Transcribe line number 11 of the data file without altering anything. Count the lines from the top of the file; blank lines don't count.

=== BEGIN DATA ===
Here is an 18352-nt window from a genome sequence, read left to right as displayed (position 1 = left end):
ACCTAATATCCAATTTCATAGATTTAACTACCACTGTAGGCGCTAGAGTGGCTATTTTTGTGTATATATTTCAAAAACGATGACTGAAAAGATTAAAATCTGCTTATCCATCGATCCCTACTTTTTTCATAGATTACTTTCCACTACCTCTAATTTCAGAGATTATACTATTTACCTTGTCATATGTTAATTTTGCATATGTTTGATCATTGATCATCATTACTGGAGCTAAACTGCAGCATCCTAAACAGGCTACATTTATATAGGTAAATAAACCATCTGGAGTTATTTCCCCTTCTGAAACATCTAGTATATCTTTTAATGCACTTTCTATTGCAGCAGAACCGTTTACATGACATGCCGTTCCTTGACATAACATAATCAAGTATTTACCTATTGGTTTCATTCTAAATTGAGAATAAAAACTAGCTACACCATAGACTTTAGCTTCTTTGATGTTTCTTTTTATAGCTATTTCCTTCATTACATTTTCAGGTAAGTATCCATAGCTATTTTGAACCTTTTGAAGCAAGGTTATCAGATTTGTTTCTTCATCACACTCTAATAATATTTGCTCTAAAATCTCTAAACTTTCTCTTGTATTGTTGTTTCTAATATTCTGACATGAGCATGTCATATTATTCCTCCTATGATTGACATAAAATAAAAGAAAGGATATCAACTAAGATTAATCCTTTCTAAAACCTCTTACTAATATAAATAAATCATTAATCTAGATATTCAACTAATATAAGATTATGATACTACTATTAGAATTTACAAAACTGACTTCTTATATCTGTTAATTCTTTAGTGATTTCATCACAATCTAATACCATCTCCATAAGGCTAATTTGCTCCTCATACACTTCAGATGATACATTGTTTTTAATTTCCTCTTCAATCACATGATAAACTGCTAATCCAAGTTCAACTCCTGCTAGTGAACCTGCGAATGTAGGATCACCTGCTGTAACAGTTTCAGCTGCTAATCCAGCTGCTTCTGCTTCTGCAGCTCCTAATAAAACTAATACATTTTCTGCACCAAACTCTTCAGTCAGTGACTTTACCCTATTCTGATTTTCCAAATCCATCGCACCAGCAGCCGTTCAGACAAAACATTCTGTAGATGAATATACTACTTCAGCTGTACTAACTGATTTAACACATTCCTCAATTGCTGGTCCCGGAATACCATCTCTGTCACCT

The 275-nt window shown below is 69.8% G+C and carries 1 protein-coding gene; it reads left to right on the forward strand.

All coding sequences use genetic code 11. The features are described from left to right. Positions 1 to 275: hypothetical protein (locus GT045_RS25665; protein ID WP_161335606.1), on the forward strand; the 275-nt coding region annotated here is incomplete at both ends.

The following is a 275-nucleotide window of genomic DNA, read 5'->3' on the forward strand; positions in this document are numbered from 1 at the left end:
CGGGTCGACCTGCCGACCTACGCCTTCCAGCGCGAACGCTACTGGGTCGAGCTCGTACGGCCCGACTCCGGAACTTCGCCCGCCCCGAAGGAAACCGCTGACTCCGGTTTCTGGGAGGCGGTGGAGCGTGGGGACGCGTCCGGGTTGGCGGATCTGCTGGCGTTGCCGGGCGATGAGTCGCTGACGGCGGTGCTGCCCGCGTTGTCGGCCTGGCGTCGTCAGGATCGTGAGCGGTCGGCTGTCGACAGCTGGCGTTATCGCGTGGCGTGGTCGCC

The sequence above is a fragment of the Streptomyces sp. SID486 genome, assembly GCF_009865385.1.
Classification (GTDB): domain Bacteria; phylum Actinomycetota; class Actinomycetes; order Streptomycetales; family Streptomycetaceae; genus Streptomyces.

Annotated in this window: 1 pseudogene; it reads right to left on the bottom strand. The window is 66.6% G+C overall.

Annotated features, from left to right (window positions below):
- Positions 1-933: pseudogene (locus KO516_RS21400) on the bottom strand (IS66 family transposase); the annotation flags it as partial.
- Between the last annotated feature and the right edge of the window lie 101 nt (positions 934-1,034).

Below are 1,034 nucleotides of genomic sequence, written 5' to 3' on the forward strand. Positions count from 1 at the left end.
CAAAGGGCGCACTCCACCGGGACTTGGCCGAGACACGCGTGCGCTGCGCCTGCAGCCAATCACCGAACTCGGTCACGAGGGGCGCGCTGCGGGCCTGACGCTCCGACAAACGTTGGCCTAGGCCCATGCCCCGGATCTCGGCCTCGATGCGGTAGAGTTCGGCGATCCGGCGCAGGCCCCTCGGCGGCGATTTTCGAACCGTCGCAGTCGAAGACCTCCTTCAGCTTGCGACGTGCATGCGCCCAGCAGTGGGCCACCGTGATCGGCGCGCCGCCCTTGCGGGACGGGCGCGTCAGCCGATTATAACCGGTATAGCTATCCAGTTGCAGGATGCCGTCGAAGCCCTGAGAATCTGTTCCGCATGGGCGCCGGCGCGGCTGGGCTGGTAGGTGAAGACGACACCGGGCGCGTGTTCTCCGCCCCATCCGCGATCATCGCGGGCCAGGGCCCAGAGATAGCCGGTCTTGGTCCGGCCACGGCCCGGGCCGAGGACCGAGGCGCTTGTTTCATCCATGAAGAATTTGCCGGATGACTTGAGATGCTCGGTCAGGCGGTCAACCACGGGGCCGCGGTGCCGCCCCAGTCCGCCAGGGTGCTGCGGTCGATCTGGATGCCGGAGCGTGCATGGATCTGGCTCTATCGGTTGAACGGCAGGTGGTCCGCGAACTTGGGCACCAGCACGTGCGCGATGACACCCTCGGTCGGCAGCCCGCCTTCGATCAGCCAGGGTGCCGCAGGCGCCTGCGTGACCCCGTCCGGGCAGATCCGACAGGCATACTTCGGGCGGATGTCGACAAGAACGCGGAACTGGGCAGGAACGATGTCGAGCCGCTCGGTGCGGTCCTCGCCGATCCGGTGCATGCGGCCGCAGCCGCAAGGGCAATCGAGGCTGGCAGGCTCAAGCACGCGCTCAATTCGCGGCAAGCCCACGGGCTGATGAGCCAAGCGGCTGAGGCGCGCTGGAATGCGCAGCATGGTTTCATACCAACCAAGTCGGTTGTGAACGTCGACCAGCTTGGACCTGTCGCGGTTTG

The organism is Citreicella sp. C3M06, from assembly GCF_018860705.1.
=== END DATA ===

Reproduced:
- Positions 1-933: pseudogene (locus KO516_RS21400) on the bottom strand (IS66 family transposase); the annotation flags it as partial.